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Monday, March 21, 2016

Children's Aid Society now subject to third party oversight with no accountability for their actions

As of the beginning of March, the province’s children’s aid societies are no longer immune from investigation by the province. Starting March 1, the provisions of Bill 8, the Public Sector and MPP Accountability and Transparency Act, 2014, which amended the Provincial Advocate for Children and Youth Act, 2007, placed authority to investigate children’s aid societies, including Native children, under the Office of the Provincial Advocate for Children and Youth. That agency now has the authority to investigate matters concerning a child or a group of children receiving services from a children’s aid society (CAS) or a residential licensee where a CAS is the placing agency.
In a press release Irwin Elman, the provincial advocate for children and youth, said the goal of the legislation is to strengthen the child welfare system in Ontario.
“My office is committed to carrying out fair, thorough and transparent investigations with the goal of ensuring young people feel heard, empowered and protected in the child welfare system,” said Mr. Elman in the news release. “We will also look for ways to support those who have been entrusted to care for the province’s children and youth so we can strengthen the child welfare system and help young people reach their full potential.”
“The announcement that the CAS will now come under the eye of an ombudsman of sorts is about as exciting to me as being told I have won the lottery,” responded Larry Killens in an email from his winter home in Florida. Mr. Killens, a former Sudbury-Manitoulin CAS board member, has had a long running critique of the CAS and has long called for independent oversight of those agencies. “As is public knowledge, the CAS agencies across Ontario are private organizations and not government,” he said. “They, all of them, are contracted.”
“It is well known as well that children’s aid agencies are required by law, as social service workers, to be registered with the College of Social Service Workers, making them accountable to the public. There are few who meet that level of need, but very few,” he continued. “They instead do the same job as a social service worker but call themselves child protection workers to escape the legal requirements and Ontarians suffer as a result.”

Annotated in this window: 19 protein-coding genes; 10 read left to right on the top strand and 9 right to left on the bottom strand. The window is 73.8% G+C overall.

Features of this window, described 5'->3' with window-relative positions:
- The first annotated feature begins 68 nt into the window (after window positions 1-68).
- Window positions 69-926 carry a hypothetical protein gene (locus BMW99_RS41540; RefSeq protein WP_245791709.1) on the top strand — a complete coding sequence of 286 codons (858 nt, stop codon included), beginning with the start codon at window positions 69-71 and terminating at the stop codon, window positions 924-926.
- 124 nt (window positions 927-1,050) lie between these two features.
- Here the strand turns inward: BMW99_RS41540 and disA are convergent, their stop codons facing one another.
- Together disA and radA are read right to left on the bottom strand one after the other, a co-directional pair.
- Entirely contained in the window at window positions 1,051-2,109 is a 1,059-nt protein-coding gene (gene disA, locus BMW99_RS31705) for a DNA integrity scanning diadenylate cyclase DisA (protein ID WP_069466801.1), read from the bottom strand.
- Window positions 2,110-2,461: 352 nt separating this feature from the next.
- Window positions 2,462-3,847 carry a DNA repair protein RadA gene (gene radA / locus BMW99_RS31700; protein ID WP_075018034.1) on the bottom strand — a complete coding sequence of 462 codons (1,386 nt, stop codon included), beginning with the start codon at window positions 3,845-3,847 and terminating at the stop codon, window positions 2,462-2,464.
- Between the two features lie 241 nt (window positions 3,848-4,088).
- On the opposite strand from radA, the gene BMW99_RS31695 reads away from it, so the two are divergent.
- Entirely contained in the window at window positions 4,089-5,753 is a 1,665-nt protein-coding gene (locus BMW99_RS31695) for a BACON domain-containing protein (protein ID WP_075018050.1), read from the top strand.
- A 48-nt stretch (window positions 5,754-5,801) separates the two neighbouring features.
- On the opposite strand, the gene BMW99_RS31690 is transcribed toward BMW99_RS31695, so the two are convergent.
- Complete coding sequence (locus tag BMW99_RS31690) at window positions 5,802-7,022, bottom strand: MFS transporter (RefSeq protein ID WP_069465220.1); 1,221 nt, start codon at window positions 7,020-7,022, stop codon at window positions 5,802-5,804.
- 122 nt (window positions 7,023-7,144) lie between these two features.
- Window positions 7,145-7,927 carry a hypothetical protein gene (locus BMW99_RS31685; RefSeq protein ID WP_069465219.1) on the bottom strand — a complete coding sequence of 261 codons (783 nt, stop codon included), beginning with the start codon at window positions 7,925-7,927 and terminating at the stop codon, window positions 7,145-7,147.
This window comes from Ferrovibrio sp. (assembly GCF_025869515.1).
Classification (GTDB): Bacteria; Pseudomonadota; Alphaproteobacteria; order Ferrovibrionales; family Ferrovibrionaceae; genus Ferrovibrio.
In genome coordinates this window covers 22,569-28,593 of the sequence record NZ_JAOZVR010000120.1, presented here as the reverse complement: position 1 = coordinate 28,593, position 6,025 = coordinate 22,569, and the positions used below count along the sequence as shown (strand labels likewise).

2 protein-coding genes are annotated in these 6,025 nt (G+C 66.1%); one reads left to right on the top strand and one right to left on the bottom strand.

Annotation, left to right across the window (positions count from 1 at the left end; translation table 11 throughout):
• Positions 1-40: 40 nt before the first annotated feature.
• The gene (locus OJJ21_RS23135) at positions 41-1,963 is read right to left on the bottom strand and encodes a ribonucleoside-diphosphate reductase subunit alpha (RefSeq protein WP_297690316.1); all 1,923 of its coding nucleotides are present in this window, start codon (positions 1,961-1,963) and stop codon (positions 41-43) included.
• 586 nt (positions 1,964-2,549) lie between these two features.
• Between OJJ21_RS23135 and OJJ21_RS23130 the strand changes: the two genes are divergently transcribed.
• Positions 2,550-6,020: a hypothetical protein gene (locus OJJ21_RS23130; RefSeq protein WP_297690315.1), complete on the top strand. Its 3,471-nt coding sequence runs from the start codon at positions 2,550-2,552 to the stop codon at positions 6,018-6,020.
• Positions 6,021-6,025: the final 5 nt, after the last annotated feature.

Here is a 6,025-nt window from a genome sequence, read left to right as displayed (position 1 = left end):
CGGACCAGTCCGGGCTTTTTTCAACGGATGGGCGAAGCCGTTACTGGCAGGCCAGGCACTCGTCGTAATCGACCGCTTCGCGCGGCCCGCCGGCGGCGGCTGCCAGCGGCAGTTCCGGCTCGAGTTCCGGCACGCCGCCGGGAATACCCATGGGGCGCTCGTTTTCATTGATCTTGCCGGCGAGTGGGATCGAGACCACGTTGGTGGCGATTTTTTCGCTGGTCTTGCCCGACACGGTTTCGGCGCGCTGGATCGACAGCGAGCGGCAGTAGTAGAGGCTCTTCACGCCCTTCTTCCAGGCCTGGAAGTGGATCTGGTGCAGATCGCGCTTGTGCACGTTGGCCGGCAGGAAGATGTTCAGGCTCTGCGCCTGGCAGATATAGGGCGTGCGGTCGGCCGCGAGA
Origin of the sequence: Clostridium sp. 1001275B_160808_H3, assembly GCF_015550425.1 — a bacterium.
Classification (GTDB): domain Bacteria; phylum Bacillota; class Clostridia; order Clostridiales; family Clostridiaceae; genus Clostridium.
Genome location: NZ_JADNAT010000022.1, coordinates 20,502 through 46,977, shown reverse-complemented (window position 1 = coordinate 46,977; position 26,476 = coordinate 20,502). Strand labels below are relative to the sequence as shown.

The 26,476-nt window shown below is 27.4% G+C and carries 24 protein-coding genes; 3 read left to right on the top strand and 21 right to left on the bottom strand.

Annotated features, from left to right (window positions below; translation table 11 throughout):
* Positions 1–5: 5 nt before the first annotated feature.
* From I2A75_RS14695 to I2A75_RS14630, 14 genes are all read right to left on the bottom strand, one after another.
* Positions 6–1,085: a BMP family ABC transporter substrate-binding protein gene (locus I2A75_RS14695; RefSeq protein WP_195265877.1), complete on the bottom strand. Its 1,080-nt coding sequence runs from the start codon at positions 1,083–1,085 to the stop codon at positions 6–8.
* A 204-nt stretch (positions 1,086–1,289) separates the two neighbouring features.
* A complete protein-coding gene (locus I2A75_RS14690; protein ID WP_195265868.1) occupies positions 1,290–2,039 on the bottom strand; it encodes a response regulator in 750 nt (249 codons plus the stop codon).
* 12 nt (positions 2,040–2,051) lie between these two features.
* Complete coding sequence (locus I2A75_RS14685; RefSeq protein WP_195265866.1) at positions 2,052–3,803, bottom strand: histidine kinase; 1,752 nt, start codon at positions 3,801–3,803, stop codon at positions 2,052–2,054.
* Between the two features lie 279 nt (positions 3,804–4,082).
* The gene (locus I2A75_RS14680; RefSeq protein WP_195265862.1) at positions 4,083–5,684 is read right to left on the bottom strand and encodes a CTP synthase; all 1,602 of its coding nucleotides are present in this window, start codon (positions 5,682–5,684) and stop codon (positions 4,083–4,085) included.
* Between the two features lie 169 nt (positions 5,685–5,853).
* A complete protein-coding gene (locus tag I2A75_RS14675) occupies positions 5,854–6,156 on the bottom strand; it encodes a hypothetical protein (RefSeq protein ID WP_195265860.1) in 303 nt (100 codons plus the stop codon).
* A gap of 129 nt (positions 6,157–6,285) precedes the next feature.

Mr. Killens noted the litany of issues surfacing daily about the CAS, noting that even the provincial Liberals, who he claims are noted for delaying decisions with studies and other tactics in dealing with issues such as Hydro One cost increases and the gas plant scandal, pointed to a quote from the premier of Ontario in which she declared herself “ready to do whatever it takes to fix the mess, including blowing up the existing system if necessary. I repeat ‘blowing up,’ she did not say correct, not study, not repair, but blow up. That says it all.”
“There is a litany of stories where families have been destroyed and harmed by well meaning, on the ground workers,” continued Mr. Killens. “This may now force the private entities to not only have their people registered as required but to offer them training. CAS workers are not even authorized to lay charges and police officers must consider and do so on the say of the those who are unregistered, untrained individuals.”
As of March 1, anyone who has a concern may now request an investigation from the Office of the Provincial Advocate for Children and Youth, but they must have first exhausted all other available complaint processes. For CAS, this will include the local CAS’s internal complaints process or the Child and Family Services Review Board. As for children’s residences, this will include the internal complaints process at the children’s residence or the Ministry of Children and Youth Services.
The new investigative power also extends to First Nations children, but does not extend to those in youth justice facilities or children in mental health facilities. The Office of the Provincial Advocate for Children and Youth investigative powers only cover children’s aid societies or a residential licensee where a CAS is the placing agency.
The advocate’s office can be reached at 800-263-2841 and for more information on the Office of the Provincial Advocate for Children and Youth’s new investigative unit, visit their website at rovincialadvocate.on.ca/main/en/about/investigations.html.
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